I mentioned earlier today that President Obama is poised to be the negotiator between Bernie Sanders and Hillary Clinton now that this primary is pretty much over. That strikes me as a role that he is particularly well-suited to play. One of this President’s most outstanding characteristics is his ability to empathize and find common ground. Here is how James Kloppenberg wrote about that back in 2010.
Throughout his career, Obama has refused to demonize his opponents. Instead, he has sought them out and listened to them. He has tried to understand how they think and why they see the world as they do. His mother encouraged this sense of empathy, and it’s a lesson Obama learned well…
Although Obama’s reform agenda echoes aspects of those advanced by many Democrats over the last century, he has admitted—and this is the decisive point in understanding his outlook—that his opponents hold principles rooted as deeply in American history as his own. “I am obligated to try to see the world through George Bush’s eyes, no matter how much I may disagree with him,” he wrote in Audacity. “That’s what empathy does—it calls us all to task, the conservative and the liberal … We are all shaken out of our complacency.”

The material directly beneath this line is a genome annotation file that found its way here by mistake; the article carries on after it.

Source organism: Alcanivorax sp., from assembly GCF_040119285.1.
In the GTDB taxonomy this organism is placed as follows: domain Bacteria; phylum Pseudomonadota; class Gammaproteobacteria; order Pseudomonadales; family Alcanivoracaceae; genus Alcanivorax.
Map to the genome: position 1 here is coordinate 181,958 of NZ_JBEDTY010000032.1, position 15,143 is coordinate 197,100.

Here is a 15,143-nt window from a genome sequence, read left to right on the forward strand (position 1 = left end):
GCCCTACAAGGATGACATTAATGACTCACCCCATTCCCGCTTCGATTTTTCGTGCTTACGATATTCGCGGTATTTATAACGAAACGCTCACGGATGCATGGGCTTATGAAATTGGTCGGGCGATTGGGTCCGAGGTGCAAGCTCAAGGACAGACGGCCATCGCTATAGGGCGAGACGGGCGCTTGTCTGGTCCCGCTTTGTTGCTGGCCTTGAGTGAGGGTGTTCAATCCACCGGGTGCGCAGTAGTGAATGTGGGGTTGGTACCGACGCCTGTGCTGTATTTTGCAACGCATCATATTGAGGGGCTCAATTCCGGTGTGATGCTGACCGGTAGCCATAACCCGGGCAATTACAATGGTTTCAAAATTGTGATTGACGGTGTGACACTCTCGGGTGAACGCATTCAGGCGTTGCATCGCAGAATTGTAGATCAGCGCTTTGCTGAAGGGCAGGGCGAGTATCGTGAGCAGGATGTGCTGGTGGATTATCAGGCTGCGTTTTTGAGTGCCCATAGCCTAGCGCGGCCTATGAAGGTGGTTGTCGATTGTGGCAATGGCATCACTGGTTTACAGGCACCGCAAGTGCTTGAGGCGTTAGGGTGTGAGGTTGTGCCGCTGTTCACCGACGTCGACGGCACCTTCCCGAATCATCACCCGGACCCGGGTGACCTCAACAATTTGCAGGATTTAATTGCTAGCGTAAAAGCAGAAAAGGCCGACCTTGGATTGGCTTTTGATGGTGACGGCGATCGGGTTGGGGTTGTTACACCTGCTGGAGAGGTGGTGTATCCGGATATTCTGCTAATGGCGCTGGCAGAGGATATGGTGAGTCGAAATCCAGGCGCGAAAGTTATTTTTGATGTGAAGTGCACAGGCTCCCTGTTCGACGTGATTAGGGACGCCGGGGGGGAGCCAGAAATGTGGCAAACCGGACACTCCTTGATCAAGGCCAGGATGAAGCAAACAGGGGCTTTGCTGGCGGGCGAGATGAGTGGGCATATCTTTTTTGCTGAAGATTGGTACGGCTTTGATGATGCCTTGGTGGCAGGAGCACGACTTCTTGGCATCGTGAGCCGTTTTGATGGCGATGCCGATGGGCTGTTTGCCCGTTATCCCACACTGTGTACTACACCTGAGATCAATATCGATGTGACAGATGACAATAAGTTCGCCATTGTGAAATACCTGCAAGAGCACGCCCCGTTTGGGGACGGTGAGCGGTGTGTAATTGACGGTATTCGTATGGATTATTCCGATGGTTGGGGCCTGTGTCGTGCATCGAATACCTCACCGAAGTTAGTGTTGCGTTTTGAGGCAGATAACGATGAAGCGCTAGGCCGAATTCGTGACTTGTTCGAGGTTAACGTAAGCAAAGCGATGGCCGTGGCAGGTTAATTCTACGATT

The ability to see the world through his opponent’s eyes and find common ground has been the foundation of this President’s approach to negotiating with everyone from Congressional Republicans to the leaders of Iran.
Back when Obama was dealing with Republicans over things like the federal budget, Bernie Sanders and many of his supporters saw this approach as weak and/or naive at best (“corporatist capitulation” at worst). But now, Sanders has reached out to the President as the negotiator who can help him continue the “conversation about the significant issues at stake in this election that matter most to America’s working families.” It will be interesting to see if someone like Bernie Sanders is more open to embracing common ground than the Republicans.